The associated medical comorbidity is reported in several studies to be associated with poor outcomes [3, 13, 14]. Although 16 of our patients (51.6%) had preoperative medical problems, this was not associated statistically with postoperative mortality. The severity of those problems was not studied, and this could explain the negative relationship.
Meningioma grade I then GBM accounted for most of the lesions like the publications, although GBM is more common in this age group in the literature [1, 16]. This is possible because of the limited number of patients in this series. To a lesser extent, there were fewer cases of atypical meningioma, anaplastic astrocytoma, grade II glioma, and metastasis.
The incidence of GBM is increasing as age advances, and the overall survival is short, and it is even shorter in the elderly. The relative risk is 3–4 times in old patients compared to the young [6, 17, 18]. We are not discussing here the adjuvant therapy, but the short-term outcome of surgery which is considered the first line of treatment for accessible lesions causing neurological deficit [6, 16].
The incidence of meningioma rises after the age of 65 also, and most of the cases are grade I [15, 19]. Surgery is considered safe even in very old cases more than 80 years old, so the long preoperative performance is good .
We tried to get out of the maximum tumor volume without jeopardizing tumor tissue as all the lesions had a significant size and/or edema causing compression on the surroundings. Gross total resection was achieved in most of the cases. This was proved by intraoperative microscopic total excision in conjunction with postoperative radiology. This agrees with studies that favor maximum tumor resection as this is in favor with better survival and lower risk for mortality and morbidity [21,22,23,24,25,26,27].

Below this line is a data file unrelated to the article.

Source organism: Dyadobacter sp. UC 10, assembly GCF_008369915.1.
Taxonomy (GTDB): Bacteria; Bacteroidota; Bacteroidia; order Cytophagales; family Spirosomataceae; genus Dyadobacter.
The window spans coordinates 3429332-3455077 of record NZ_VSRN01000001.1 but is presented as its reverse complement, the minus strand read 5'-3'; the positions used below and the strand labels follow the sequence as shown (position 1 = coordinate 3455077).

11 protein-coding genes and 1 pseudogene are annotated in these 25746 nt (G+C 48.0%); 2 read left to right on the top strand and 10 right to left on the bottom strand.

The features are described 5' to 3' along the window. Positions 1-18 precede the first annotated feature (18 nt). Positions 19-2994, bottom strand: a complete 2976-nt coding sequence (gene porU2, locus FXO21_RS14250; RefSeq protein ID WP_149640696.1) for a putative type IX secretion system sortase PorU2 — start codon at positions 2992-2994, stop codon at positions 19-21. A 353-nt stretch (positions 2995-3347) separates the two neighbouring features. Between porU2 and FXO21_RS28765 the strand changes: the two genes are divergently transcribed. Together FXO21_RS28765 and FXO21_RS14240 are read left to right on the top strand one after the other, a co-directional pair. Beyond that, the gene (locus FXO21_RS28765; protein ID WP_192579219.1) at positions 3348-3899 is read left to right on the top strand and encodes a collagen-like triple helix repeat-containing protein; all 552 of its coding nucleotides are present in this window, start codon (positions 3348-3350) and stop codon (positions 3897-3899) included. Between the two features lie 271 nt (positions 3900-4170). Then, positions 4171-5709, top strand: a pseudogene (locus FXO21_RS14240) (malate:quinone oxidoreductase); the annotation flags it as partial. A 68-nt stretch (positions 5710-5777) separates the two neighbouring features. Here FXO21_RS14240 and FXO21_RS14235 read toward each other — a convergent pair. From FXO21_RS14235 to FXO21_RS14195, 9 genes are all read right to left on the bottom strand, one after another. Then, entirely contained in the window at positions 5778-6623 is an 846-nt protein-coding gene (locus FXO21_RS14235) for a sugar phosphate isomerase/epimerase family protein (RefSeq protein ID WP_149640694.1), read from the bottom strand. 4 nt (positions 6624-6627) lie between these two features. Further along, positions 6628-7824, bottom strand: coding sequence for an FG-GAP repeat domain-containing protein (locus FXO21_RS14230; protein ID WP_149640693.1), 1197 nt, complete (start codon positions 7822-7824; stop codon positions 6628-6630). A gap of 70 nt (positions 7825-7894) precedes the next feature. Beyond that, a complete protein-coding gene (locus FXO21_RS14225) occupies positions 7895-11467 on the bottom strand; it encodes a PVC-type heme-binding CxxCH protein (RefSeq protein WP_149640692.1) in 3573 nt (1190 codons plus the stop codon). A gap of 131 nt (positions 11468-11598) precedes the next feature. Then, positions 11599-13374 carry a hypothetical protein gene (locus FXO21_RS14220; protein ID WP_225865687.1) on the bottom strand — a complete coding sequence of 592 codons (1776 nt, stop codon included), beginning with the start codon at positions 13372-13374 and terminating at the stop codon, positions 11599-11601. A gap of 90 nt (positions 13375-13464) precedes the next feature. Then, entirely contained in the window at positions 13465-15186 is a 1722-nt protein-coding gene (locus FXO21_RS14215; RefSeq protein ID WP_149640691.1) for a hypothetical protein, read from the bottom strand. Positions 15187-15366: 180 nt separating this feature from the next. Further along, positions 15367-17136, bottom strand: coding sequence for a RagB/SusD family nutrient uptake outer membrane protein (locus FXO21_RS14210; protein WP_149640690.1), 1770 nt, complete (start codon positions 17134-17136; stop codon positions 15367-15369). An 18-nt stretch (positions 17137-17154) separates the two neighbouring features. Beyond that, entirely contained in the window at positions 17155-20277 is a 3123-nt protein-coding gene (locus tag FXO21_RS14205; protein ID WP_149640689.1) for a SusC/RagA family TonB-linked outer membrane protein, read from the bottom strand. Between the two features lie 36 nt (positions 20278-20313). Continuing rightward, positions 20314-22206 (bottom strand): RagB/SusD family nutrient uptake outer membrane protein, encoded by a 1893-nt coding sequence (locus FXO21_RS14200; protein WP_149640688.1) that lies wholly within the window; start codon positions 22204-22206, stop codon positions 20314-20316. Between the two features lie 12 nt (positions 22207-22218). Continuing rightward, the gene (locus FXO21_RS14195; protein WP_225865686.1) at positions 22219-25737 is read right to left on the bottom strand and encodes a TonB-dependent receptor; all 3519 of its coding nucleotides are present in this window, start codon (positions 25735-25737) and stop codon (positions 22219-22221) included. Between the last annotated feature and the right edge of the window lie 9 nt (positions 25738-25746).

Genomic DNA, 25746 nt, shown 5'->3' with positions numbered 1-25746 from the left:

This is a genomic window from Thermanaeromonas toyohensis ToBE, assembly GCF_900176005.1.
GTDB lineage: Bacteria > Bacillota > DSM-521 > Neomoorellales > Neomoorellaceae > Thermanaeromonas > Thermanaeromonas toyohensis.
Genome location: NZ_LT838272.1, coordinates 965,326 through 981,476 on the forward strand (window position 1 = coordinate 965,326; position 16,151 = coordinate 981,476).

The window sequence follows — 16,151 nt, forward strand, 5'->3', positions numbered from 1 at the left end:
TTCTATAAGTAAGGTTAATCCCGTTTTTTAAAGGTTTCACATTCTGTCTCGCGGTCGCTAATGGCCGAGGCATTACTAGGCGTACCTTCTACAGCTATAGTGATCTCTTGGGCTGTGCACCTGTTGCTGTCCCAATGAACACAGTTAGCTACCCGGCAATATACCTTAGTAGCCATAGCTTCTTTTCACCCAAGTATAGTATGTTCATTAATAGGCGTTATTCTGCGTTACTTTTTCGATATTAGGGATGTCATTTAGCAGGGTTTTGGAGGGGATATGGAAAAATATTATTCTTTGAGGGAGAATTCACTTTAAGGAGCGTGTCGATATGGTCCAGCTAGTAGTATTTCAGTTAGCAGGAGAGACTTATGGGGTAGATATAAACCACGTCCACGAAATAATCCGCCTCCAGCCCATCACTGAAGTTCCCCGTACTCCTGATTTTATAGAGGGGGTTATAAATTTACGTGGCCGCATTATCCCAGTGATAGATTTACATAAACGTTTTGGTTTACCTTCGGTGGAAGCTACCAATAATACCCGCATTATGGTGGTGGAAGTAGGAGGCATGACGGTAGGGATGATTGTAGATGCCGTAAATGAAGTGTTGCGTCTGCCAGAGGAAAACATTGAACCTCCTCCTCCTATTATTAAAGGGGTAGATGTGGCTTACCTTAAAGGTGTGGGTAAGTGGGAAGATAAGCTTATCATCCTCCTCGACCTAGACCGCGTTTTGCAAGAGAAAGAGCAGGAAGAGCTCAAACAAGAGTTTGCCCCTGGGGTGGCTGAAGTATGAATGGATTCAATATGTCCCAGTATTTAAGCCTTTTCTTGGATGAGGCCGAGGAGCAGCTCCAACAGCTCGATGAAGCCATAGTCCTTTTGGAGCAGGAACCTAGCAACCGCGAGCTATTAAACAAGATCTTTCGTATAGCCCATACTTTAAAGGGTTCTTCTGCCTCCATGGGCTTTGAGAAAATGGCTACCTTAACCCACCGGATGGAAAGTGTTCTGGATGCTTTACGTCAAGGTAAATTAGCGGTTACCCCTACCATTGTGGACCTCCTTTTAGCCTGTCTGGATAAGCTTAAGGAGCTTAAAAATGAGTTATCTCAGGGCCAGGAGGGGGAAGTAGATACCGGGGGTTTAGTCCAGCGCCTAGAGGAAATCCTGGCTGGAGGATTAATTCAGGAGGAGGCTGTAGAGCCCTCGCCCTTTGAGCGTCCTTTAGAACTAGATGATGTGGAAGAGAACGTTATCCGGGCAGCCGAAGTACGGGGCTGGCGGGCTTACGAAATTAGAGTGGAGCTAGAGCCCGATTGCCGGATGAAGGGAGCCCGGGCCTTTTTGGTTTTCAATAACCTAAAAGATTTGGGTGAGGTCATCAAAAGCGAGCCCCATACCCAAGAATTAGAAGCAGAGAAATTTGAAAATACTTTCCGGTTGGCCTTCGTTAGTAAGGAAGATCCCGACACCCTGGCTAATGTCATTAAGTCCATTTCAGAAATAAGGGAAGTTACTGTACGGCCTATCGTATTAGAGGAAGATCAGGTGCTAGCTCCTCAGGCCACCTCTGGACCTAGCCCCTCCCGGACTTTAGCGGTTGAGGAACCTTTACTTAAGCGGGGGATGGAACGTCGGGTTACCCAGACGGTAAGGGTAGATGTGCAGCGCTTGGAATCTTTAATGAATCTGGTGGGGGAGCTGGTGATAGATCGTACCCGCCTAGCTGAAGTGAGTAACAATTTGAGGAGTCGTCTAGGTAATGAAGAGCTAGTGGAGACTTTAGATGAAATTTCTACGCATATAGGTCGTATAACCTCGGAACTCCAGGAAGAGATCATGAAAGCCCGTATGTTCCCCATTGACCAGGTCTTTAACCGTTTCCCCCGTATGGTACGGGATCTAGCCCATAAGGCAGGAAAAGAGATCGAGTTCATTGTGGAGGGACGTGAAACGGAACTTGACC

There was a significant correlation between GBM and mortality within 1 month. The mortality rate was higher than the reported in the literature. We think this is because not all cases were elective and so the lower preoperative KPS of GBM patients (mean around 50).
Not all risk factors were covered in this study. The severity of the concomitant morbidity also was not detailed, although there was no relationship with mortality. The retrospective nature and the limited number of patients also limited the assessment of a larger number of variables. The inclusion of emergency cases prevented the comparison with other studies focusing on elective cases and resulted in a higher number of mortality compared to the literature.
Old age by itself should not be a risk factor alone for increasing mortality or morbidity in cranial surgery for patients with brain tumors. Glioblastoma in old patients with poor KPS carries a significant risk for mortality. Further prospective studies with a larger number of patients and inclusion of more variables are required.
Availability of data and materials
Data used and analyzed in this study are available from the authors on reasonable request.
Karnofsky Performance Scale
Glasgow Coma Scale
International normalized ratio
World Health Organization
Magnetic resonance imaging
Gross total resection
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Statement of authorship
The study idea, design, material selection, and outcome assessment were all done by two neurosurgeons, Dr. Wael M. Nazim and Dr. Mostafa Fekry.
This study is funded by the authors in all aspects (collection, statistical analysis, and writing of the manuscript).
Ethics approval and consent to participate
This work has been approved by the ethics committee in the Department of Neurosurgery, Faculty of Medicine, Beni-Suef University (2014). Reference number is not applicable.
Consent to participate has been approved also by the same committee.
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Tantawy, M.F., Nazim, W.M. Brain tumor surgery in the elderly: a single institution experience of short-term outcome—a retrospective case study. Egypt J Neurol Psychiatry Neurosurg 57, 96 (2021). https://doi.org/10.1186/s41983-021-00350-z